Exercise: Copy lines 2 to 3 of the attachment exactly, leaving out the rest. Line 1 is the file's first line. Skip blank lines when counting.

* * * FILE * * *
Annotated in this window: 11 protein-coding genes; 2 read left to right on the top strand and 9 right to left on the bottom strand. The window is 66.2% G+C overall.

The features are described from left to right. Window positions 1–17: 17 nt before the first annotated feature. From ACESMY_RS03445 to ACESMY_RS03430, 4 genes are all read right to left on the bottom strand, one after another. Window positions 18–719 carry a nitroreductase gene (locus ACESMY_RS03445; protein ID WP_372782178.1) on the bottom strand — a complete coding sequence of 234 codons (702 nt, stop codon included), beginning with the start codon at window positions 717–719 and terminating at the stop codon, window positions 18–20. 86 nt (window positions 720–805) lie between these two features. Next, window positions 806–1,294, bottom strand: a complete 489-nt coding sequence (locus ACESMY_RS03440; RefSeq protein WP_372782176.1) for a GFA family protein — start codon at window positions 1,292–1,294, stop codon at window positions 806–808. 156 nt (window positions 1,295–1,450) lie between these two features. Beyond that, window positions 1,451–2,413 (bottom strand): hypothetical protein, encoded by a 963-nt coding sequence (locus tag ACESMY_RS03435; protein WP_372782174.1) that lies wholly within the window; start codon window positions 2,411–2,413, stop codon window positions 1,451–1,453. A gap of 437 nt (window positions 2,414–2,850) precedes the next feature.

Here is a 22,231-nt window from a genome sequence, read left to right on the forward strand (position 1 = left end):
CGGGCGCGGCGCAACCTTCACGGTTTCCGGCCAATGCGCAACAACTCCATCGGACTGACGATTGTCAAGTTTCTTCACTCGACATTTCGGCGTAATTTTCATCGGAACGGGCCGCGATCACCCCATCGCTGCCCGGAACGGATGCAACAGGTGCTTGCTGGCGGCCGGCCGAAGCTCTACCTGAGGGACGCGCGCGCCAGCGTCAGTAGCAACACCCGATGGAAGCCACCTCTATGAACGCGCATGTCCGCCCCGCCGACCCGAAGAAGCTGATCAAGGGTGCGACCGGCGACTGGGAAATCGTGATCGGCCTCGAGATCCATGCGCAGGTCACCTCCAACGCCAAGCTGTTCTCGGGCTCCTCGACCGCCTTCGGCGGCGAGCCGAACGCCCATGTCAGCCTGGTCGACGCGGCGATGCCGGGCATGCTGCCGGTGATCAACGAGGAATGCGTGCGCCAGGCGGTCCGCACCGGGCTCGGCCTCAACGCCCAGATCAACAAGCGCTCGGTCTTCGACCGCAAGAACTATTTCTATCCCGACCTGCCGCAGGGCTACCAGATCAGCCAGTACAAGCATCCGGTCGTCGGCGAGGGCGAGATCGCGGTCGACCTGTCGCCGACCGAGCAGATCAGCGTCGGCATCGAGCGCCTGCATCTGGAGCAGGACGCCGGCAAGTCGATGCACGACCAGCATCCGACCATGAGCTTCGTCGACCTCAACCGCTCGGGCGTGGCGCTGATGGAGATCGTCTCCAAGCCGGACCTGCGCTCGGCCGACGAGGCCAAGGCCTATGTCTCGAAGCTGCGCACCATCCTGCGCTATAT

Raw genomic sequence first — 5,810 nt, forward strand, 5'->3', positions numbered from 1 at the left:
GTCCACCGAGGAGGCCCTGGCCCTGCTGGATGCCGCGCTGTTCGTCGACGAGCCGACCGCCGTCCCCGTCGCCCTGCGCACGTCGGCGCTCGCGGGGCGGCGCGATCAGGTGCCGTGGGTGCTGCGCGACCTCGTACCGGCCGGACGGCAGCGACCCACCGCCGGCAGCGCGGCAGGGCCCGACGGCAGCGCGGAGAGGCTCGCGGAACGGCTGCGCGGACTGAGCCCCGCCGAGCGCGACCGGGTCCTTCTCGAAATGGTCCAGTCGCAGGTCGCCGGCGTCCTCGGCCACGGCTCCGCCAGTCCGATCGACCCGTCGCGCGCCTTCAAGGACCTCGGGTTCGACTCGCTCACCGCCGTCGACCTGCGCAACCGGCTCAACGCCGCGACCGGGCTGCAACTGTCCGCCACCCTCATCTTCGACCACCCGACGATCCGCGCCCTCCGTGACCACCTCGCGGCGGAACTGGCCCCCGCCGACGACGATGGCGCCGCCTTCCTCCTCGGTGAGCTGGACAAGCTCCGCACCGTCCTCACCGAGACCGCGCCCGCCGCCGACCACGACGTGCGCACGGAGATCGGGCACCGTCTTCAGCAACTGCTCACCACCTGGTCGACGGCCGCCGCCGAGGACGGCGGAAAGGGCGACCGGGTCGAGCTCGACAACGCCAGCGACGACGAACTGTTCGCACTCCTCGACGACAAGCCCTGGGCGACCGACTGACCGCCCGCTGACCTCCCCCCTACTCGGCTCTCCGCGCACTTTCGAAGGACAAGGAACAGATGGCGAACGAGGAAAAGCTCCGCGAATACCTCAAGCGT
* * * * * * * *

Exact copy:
The features are described from left to right. Window positions 1–17: 17 nt before the first annotated feature. From ACESMY_RS03445 to ACESMY_RS03430, 4 genes are all read right to left on the bottom strand, one after another. Window positions 18–719 carry a nitroreductase gene (locus ACESMY_RS03445; protein ID WP_372782178.1) on the bottom strand — a complete coding sequence of 234 codons (702 nt, stop codon included), beginning with the start codon at window positions 717–719 and terminating at the stop codon, window positions 18–20. 86 nt (window positions 720–805) lie between these two features. Next, window positions 806–1,294, bottom strand: a complete 489-nt coding sequence (locus ACESMY_RS03440; RefSeq protein WP_372782176.1) for a GFA family protein — start codon at window positions 1,292–1,294, stop codon at window positions 806–808. 156 nt (window positions 1,295–1,450) lie between these two features. Beyond that, window positions 1,451–2,413 (bottom strand): hypothetical protein, encoded by a 963-nt coding sequence (locus tag ACESMY_RS03435; protein WP_372782174.1) that lies wholly within the window; start codon window positions 2,411–2,413, stop codon window positions 1,451–1,453. A gap of 437 nt (window positions 2,414–2,850) precedes the next feature.

Here is a 22,231-nt window from a genome sequence, read left to right on the forward strand (position 1 = left end):